Are Instant Pots worth it?

My Instant Pot
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I love to cook. But using an Instant Pot?

Everybody’s got their style and methods.

Me? I’ve always thought of myself as a basic, primitive cook: food in pot or pan over fire, or in the oven.

No fancy countertop cookers for me, and I scoffed at rice cookers.

“How awful that someone can’t cook rice,” I used to say, until I burned a pot of rice because I was on the phone. And then because I answered the door. And, finally, just because.

There’s nothing worse than a pot of burned rice, so I sprung for the cheapest rice cooker I could find, just in case it was as silly an appliance as I thought.

But I fell in love with it.

I got perfect rice every single time from a small appliance that cost me about $25.

And so my culinary life went on in a sweet haze of lovely brown rice cooked in the rice cooker, and pots and pans over fire or in the oven, until I started hearing about the Instant Pot, a high-tech, mostly pressure cooker.

First one friend, then another, in a post-Christmas stream, extolled the virtues of the Instant Pot, the countertop cooker that would do everything from stir fry to cheesecake, pasteurizing milk and slow-cooking roasts along the way. Easy to use, easy to clean, it sounded like a dream come true, which made me awfully suspicious.

“Can’t be,” I said to myself.

But so many people with Instant Pots loved, loved, loved them.

It was when I read that it delivered perfect rice that I started thinking there might be something to it.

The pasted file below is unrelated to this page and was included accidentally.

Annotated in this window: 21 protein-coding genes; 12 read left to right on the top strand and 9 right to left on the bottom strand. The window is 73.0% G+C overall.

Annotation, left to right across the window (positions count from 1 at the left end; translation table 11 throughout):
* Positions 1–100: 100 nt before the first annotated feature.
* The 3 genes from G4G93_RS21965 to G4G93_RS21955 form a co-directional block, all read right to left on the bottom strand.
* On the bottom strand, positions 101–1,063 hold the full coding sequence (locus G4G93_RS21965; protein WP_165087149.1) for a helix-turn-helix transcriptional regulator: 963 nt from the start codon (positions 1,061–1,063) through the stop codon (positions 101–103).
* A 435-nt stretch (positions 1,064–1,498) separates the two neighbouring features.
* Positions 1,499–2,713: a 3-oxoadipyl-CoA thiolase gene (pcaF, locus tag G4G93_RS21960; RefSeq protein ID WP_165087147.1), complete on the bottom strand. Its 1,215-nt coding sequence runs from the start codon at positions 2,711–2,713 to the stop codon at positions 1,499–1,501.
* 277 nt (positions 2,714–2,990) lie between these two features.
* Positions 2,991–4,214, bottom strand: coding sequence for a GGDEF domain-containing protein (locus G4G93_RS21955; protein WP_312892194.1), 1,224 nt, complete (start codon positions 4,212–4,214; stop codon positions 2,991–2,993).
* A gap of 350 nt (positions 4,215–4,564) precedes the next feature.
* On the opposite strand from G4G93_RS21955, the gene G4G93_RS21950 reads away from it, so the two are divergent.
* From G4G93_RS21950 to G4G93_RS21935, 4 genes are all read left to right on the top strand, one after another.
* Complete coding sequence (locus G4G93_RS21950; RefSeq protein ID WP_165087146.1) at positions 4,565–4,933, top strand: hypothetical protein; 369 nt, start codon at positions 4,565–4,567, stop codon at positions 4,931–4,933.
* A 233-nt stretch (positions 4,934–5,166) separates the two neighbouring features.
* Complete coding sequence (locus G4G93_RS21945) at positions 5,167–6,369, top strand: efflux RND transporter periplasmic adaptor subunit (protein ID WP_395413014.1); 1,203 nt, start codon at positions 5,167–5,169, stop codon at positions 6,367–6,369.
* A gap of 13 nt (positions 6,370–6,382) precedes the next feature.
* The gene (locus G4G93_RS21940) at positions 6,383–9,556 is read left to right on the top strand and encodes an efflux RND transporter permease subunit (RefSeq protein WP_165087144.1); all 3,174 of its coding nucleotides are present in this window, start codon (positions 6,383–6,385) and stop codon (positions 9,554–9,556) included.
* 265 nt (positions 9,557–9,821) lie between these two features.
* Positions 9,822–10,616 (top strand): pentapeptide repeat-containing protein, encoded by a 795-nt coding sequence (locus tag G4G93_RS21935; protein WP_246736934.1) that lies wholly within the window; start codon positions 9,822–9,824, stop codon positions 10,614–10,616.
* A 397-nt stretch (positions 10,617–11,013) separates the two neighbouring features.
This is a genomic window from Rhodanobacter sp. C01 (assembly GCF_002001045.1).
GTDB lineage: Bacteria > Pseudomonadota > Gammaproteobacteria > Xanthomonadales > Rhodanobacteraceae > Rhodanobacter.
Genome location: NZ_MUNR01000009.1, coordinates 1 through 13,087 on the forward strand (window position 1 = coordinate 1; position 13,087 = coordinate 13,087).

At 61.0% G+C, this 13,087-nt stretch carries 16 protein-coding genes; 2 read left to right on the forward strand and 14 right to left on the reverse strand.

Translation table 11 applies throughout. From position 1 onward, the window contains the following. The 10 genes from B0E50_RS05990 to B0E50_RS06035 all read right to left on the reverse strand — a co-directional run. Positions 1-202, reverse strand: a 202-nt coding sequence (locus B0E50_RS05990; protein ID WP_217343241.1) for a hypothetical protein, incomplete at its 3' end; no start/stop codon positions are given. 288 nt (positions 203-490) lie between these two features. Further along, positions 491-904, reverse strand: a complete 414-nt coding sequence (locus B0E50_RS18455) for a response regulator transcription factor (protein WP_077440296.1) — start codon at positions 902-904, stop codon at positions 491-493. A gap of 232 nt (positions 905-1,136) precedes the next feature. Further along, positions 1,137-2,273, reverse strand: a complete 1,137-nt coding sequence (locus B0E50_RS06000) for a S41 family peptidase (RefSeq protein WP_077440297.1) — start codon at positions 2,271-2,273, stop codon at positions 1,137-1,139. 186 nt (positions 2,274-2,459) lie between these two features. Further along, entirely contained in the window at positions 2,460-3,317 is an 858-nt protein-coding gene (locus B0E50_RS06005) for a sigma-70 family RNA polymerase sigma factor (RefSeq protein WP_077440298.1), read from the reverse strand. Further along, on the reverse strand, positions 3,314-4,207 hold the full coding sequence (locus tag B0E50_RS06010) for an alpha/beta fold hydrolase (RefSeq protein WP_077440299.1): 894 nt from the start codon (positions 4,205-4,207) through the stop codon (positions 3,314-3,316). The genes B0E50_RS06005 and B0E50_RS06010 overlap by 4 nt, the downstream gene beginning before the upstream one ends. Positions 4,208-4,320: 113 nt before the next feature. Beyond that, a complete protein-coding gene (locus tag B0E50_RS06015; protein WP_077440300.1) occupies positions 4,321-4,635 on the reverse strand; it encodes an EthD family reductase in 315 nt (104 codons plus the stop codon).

Clinching the deal was that it also made perfect hard-boiled eggs. Every single time.

As much as I cook, and as well as I think I cook, I’ve never, ever had success with hard-boiled eggs — hence my mastery of the tasty egg salad sandwich. And it’s sad because I really, really like plain hard-boiled eggs.

I tried boiling for 22 minutes and plunging the eggs into an ice bath. I’ve steamed. I’ve boiled 13 minutes and covered and let sit. I’ve added baking soda. I’ve added vinegar. And I’ve always found myself at war when it came to peeling time, always ending up with a torn and cratered egg that looked as appetizing as, well, a torn crater, with a blue sulphur ring around the yolk. Not appetizing at all.

So I jumped in with both feet and bought an Instant Pot.

“If this passes the hard-boiled egg test, I’m sold,” I told myself.

My pot, which looks an awful like a short R2-D2 to me, had an egg setting.

With the help of my husband because the pressure cooker part terrified me, we put six eggs and a cup of water into the pot, pressed the egg button, and waited.

After a couple sweet little beeps, the steam built up quickly. The five-minute pressure cooking cycle sped by. A few more sweet beeps, and we released the steam.

The eggs went into some ice water for a couple minutes to make them cool enough to handle, and my husband got the honor of peeling the first one.

I couldn’t see what he was doing, but when he was finished he held up the result of our endeavor.

The egg — beautiful and shiny, without a ding or dimple, looked like it was made of marble. Because of cooking under pressure, the egg’s shell practically slid off, leaving a perfect orb for us to admire.

I cut it open.

Our jaws dropped.

It was a picture-perfect hard-boiled egg; I felt like I could go toe-to-toe with Martha Stewart.

I don’t think my culinary life will ever be the same. This feels like the beginning of a beautiful relationship.

Do you have a favorite Instant Pot recipe? Feel free to share here by leaving a comment below.

About Maria Stuart 109 Articles
Journalist Maria Stuart lives in Howell. She worked at The Livingston County Press/Livingston County Daily Press & Argus as reporter, editor and managing editor from 1990-2009. She is often spotted holding court at Uptown Coffeehouse.